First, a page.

The flat field can be applied to the result after the stacking as a manual step on the image combination menu, rather than applying it to every frame along the way - unless there is very large movement of stars through the image sequence.
- User selects an arbitrary number of image files to process. They must be all in the same format but that may be RAW if the particular RAW format from the camera can be read by the jrawio library (find that out by trying to open a RAW image file in GRIP before starting this process; if it fails it will be necessary to convert the images to TIFF through other software before starting this process)
- The user selects an averaged dark frame image (if there is one); it is loaded; if it is RAW it is interpolated, scaled and its dark margin trimmed (as set in the configuration menu)
- The user selects a flat field image (if there is one); it is loaded; if it is RAW it is interpolated, scaled and its dark margin trimmed (as set in the configuration menu)
- Pass 1: for each image file
- load the image from file (into memory but do not waste time displaying it)
- if the image was in RAW format, do the necessary interpolation and scaling and trim its dark margin (as set in the configuration menu)
- if there is a dark frame, subtract it
- if there is a flat field image, divide by the flat field image.
- if selected by the user, correct background
- if gnomonic projection selected by the user, find lens focal length mm from metadata and do inverse gnomonic projection
- if the image has been modified by any of the preceding steps, save the adjusted image as a temporary file in TIFF format
- segment stars in the image, as blobs (contiguous groups of pixels)
- list the positions of the centres of the brightest N objects (N is a configured parameter, default value 24; see the configuration menu)
- Analyse the positions measured in all the images to match brightest blobs between images
- Pause to let the user reject some matched objects (not usually necessary, but in case some non-star objects have been matched). This is done by displaying a diagram of all the matches and asking the user to draw rectangles intersecting the match trails which are to be rejected. Here is a portion of an example of such a diagram (the diagram is displayed as an image in GRIP's usual way, so it can be manipulated and saved also).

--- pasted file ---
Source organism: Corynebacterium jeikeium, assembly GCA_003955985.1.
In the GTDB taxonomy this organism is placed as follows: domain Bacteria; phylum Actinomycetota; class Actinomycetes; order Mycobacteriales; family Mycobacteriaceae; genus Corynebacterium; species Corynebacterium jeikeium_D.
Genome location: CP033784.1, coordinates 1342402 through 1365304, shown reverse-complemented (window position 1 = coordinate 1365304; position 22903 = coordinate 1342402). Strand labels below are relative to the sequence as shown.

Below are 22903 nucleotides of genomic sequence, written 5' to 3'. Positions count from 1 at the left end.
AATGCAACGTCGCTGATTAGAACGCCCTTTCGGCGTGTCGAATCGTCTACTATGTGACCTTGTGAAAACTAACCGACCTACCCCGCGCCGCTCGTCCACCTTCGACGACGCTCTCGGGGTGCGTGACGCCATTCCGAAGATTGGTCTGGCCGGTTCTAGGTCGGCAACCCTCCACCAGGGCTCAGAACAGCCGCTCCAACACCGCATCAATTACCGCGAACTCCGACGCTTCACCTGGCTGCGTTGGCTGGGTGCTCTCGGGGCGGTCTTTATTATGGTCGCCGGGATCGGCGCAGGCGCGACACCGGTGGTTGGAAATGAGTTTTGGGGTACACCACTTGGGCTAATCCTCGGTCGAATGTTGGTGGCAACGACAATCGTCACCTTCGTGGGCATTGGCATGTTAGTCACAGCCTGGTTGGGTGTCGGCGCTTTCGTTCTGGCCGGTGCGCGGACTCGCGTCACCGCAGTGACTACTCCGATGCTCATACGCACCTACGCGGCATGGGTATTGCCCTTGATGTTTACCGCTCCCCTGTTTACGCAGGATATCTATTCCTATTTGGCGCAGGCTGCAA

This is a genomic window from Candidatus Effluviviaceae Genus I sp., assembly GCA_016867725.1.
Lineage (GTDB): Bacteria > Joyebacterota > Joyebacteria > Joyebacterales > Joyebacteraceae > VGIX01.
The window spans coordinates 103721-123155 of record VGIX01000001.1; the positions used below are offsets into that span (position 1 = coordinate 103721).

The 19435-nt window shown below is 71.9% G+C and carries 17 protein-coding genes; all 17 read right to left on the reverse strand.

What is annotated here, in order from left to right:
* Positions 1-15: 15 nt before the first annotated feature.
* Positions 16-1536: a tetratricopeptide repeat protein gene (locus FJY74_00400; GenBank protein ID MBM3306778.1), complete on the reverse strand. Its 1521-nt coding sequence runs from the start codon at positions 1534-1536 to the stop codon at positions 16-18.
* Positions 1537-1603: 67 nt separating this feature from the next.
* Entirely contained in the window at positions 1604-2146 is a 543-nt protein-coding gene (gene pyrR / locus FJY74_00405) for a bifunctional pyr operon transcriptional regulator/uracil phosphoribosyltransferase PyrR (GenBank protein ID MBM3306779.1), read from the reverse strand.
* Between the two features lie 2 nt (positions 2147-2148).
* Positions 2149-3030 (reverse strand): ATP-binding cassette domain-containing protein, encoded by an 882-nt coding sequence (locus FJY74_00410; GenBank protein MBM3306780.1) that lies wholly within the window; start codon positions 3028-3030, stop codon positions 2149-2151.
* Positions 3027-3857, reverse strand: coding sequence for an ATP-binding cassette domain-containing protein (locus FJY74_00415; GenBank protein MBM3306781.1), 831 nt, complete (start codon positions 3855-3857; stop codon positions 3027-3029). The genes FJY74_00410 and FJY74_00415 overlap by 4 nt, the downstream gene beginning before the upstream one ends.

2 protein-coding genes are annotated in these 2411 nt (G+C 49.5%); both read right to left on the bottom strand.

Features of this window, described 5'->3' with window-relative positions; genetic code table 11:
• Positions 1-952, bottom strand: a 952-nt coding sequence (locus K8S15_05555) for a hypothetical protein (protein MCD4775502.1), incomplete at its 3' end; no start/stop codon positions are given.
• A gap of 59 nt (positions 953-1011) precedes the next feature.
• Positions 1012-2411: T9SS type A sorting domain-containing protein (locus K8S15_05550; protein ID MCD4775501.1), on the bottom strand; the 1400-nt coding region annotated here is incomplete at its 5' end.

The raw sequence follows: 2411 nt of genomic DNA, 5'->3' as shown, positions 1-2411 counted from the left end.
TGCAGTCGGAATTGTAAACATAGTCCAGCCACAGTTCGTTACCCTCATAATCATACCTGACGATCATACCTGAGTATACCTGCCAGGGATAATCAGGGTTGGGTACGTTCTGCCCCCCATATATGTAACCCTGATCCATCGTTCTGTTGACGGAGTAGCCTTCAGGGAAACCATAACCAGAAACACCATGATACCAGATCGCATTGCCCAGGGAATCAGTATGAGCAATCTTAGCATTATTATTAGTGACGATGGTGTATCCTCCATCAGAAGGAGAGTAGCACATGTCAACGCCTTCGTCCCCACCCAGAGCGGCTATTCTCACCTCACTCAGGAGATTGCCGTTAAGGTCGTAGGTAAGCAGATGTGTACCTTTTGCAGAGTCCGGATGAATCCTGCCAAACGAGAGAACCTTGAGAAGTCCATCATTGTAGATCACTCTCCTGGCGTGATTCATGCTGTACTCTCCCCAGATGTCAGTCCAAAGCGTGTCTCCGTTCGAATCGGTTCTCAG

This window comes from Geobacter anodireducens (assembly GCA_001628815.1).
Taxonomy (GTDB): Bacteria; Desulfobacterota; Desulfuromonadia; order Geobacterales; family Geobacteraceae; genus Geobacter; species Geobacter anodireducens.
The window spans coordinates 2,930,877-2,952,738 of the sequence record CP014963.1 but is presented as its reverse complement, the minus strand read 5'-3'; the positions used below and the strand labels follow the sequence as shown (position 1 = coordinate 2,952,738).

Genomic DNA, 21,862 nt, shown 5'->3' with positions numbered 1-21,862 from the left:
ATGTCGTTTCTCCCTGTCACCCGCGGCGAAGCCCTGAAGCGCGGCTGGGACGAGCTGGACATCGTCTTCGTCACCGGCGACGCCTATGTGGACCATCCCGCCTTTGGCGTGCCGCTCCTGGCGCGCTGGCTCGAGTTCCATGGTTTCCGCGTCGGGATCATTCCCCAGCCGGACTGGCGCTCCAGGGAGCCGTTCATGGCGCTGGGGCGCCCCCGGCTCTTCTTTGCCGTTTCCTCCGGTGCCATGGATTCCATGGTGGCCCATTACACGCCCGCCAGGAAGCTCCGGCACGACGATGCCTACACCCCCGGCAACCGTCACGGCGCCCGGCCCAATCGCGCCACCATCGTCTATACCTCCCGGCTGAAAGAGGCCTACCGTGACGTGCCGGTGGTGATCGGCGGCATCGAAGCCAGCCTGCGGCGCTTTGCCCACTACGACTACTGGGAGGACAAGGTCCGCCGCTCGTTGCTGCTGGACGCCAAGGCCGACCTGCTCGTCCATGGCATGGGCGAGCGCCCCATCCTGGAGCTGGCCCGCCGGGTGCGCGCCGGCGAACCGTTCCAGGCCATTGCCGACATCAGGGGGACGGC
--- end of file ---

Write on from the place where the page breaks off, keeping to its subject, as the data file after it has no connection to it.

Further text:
This diagram shows part of the constellation of Andromeda. Numbering starts at 0 and roughly increases as measured star brightness decreases (though it is really more complex than that). Confirmation is sought before each trail is deleted.
It is necessary to close the window containing the diagram in order to proceed to the next step.
- Pass 2: for each image
- load the image from file (from the temporary file if one was made in pass 1)
- use the measurements from pass 1 to warp the image slightly, like a rubber sheet, so its brightest objects fit over the brightest objects in the middle image in the sequence
- add the warped image into an accumulator image (32 bits per channel)
- delete the temporary file, if there is one
- Save the result as a FITS file, 32 bits (integer) per channel, as a safeguard in case the user forgets to save it.
- Display the result in the usual GRIP image frame with all menus available.
Another window opens at the end of each pass of the batch astro-process to summarise the displacements between all the images that have been processed. An example can be seen here.